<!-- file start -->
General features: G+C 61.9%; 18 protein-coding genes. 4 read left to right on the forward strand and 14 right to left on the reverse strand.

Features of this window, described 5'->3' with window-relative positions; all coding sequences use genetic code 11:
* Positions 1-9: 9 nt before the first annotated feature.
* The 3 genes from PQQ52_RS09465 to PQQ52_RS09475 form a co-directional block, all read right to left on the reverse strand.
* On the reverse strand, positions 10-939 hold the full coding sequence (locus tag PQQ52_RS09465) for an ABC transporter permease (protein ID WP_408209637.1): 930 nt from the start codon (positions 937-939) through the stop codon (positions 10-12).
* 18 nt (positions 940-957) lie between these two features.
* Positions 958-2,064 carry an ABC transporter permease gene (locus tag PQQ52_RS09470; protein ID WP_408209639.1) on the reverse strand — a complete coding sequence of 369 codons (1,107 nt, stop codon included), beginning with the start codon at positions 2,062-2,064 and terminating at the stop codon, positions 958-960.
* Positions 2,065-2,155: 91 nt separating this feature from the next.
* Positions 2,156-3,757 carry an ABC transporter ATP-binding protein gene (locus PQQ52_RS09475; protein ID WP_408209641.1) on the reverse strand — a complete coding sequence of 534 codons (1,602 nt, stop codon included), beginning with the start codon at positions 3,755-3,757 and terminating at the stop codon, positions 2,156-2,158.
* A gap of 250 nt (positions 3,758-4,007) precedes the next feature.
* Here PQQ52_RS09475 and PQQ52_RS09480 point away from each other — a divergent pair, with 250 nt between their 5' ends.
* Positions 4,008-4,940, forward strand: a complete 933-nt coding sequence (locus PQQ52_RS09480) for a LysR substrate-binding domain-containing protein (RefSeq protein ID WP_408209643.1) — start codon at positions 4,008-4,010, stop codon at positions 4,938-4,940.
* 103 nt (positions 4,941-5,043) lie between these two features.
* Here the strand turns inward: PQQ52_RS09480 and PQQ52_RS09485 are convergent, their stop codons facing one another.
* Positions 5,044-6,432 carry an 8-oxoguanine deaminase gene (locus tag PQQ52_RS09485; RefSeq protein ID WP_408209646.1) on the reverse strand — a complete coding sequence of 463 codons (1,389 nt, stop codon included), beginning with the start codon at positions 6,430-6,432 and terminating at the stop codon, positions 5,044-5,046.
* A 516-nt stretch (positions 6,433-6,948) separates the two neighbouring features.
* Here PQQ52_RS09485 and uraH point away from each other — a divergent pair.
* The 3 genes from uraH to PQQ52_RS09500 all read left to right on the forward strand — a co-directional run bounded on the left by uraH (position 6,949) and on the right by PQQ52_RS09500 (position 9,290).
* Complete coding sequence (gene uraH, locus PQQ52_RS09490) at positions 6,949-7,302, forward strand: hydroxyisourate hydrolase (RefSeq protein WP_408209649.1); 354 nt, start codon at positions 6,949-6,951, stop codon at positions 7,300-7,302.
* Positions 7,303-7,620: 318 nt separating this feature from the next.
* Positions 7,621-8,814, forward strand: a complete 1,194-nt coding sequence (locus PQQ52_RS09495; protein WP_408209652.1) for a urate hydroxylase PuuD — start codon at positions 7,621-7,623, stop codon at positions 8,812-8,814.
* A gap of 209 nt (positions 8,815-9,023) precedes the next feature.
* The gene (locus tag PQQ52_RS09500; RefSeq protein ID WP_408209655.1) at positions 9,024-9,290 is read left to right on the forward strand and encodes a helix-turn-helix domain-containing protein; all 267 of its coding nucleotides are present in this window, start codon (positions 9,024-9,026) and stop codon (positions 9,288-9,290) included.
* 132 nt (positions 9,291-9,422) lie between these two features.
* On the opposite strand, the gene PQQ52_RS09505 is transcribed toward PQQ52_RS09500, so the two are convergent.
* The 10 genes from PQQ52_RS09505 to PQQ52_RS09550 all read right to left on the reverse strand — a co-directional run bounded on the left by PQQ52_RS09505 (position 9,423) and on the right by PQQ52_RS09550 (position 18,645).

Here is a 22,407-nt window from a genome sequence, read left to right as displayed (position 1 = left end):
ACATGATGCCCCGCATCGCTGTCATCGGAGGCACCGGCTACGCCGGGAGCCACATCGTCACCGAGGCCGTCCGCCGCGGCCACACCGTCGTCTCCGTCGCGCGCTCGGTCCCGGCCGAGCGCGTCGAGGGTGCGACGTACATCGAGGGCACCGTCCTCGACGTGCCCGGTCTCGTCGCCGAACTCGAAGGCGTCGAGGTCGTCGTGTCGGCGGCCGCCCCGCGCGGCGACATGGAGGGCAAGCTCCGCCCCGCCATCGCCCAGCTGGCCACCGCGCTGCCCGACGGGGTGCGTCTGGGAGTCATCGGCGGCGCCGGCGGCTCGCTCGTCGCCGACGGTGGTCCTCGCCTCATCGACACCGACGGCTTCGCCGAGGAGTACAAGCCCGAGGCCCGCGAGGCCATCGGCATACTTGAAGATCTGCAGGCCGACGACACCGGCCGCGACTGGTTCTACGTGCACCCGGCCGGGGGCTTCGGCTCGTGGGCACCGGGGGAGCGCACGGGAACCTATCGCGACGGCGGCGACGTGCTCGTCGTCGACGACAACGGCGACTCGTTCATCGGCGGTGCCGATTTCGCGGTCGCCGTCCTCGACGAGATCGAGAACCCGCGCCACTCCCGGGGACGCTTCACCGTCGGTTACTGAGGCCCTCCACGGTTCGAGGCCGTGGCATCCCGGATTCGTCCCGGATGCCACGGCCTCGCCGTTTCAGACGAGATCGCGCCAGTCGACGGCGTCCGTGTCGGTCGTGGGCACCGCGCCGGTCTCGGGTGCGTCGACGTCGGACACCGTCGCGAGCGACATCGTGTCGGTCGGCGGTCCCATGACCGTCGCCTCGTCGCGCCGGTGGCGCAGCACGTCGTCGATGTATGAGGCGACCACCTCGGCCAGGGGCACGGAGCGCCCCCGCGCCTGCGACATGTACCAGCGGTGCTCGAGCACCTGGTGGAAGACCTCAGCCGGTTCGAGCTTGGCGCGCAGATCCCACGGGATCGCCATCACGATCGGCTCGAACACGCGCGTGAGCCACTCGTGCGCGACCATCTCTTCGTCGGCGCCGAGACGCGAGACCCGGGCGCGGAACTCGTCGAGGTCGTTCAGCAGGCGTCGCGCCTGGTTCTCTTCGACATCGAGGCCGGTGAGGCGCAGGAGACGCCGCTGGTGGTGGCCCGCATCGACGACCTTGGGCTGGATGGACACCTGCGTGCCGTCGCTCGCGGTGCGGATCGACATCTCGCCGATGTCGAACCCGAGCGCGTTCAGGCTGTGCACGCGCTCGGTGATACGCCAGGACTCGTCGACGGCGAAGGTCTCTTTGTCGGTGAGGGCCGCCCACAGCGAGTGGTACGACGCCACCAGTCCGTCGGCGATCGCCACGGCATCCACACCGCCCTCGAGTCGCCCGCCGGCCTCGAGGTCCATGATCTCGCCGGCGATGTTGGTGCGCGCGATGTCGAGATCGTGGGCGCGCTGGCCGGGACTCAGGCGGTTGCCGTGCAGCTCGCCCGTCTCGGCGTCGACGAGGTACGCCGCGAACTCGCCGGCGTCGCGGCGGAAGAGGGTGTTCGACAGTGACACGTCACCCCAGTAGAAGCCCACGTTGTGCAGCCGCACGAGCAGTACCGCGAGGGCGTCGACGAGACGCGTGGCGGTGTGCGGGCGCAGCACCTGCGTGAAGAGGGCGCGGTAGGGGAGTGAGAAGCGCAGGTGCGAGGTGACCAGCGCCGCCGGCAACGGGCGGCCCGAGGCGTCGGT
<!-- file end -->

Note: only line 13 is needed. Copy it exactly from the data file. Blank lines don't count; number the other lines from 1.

* 103 nt (positions 4,941-5,043) lie between these two features.